They have a section on “The Need for Coherent Global Food Governance” which is perhaps of interest you some of you food governance folks!
More information here: http://www.cidse.org/content/publications/just-food/agricultural-investment/agribusiness-and-human-rights-briefing-for-social-movements.html
The WTO… what can we say? It’s complex. Here is an older but still very relevant guide to help you out: http://www.iatp.org/files/451_2_77538.pdf
The G-33 is a coalition of developing countries with large populations of smallholder farmers. They have recently proposed that WTO members seek to fast-track agreement on three paragraphs of the draft Doha accord, at the Organization’s Ministerial Conference in Bali, Indonesia, in December 2013.
Some developing countries have argued that progress on agricultural trade issues is needed in order to ‘balance’ concessions on an eventual deal on ‘trade facilitation’. The aim would be to ease restrictions at customs. They argue that focusing food security could help to advance negotiations so as to achieve at least some outcomes in agriculture.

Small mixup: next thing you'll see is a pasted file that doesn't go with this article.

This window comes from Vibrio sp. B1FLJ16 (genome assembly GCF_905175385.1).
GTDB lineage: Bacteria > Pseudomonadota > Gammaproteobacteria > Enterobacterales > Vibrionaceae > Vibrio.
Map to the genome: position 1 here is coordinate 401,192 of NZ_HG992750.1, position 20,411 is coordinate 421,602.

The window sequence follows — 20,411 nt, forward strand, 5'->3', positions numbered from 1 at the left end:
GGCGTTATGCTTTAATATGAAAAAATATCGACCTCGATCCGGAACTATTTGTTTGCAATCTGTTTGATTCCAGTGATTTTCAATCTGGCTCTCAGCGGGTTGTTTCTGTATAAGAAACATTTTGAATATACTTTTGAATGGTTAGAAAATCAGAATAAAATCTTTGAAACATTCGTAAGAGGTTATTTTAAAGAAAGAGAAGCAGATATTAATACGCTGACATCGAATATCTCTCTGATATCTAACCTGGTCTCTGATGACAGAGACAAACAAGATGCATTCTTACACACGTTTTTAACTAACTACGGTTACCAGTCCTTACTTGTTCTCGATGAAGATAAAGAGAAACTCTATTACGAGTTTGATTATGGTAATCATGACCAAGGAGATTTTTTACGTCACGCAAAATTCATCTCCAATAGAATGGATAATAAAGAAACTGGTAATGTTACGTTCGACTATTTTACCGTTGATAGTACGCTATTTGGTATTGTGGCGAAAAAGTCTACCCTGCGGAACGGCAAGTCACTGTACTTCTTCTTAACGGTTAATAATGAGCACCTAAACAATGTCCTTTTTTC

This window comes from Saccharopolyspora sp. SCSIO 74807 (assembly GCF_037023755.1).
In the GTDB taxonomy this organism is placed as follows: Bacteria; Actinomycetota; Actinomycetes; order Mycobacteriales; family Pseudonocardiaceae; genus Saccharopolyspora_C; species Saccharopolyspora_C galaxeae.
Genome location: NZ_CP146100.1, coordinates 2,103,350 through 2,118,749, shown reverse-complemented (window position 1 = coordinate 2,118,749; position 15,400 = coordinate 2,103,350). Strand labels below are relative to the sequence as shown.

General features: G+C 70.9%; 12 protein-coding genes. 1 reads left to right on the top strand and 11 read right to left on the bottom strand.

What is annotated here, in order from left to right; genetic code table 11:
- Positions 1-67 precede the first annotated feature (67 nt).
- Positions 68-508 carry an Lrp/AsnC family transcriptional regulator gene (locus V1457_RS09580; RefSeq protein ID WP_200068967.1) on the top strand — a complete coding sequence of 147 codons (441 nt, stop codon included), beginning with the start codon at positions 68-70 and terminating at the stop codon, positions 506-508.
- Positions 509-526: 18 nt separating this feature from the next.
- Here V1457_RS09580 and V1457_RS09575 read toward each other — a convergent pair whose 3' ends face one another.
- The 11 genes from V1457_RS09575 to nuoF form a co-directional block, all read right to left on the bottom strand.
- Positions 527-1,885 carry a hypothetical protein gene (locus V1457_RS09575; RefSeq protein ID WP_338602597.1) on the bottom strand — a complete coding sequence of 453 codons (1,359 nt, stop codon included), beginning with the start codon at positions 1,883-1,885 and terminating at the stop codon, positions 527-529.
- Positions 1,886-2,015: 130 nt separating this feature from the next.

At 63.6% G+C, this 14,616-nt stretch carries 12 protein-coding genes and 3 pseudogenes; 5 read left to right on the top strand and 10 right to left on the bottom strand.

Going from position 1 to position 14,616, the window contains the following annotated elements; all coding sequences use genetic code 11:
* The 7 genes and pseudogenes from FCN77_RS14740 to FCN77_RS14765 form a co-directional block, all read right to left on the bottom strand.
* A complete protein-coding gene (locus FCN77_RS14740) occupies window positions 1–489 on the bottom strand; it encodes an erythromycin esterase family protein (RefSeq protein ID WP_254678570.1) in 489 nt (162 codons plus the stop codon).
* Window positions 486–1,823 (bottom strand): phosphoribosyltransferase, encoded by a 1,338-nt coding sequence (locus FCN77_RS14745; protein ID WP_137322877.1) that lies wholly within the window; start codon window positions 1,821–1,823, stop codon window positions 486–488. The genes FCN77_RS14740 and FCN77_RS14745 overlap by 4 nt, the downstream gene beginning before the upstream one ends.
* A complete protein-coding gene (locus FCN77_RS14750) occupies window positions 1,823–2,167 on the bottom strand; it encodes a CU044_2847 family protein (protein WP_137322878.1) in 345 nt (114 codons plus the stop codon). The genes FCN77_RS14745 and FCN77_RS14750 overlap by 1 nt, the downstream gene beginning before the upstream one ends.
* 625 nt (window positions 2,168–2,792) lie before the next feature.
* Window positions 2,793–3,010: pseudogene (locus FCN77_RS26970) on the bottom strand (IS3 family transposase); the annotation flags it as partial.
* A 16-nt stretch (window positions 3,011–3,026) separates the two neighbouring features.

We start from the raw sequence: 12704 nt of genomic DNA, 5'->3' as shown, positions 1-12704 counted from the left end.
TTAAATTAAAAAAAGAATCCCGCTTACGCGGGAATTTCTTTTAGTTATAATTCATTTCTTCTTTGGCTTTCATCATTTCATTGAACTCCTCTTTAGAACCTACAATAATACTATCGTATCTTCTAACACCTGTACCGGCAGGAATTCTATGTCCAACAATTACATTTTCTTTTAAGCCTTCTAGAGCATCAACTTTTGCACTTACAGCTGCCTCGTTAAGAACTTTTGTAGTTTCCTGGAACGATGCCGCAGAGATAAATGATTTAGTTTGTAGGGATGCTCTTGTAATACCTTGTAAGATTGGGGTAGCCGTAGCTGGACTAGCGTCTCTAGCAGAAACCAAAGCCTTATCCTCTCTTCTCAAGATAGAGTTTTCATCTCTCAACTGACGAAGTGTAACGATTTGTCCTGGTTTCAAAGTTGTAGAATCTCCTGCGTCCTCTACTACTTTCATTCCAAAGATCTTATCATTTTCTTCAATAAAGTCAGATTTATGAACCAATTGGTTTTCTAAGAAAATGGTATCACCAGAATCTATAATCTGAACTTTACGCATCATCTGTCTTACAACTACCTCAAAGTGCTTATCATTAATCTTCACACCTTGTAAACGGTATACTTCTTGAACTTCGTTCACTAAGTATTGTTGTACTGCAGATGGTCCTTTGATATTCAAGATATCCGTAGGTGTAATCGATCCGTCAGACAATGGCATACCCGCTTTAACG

They are focused on the ‘aggregate measure of support’ (AMS) which countries have agreed at the global trade body.
FoodTank have compiled a list of 26 food activism films. Those who know me know that I really dislike watching movies. It’s not some sort of high-culture “I prefer books, I don’t own a TV” thing… I just can’t keep still that long. I usually get very frustrated that issues being presented are over-simplified. The process of watching is one-sided, leaving you as a passive observer. Despite educating and motiving people, very little social change results from the quick burst of anger that comes from watching “activisty” films although they tend to leave people feeling well educated and superior (I can lump Ted-Talks in this mix).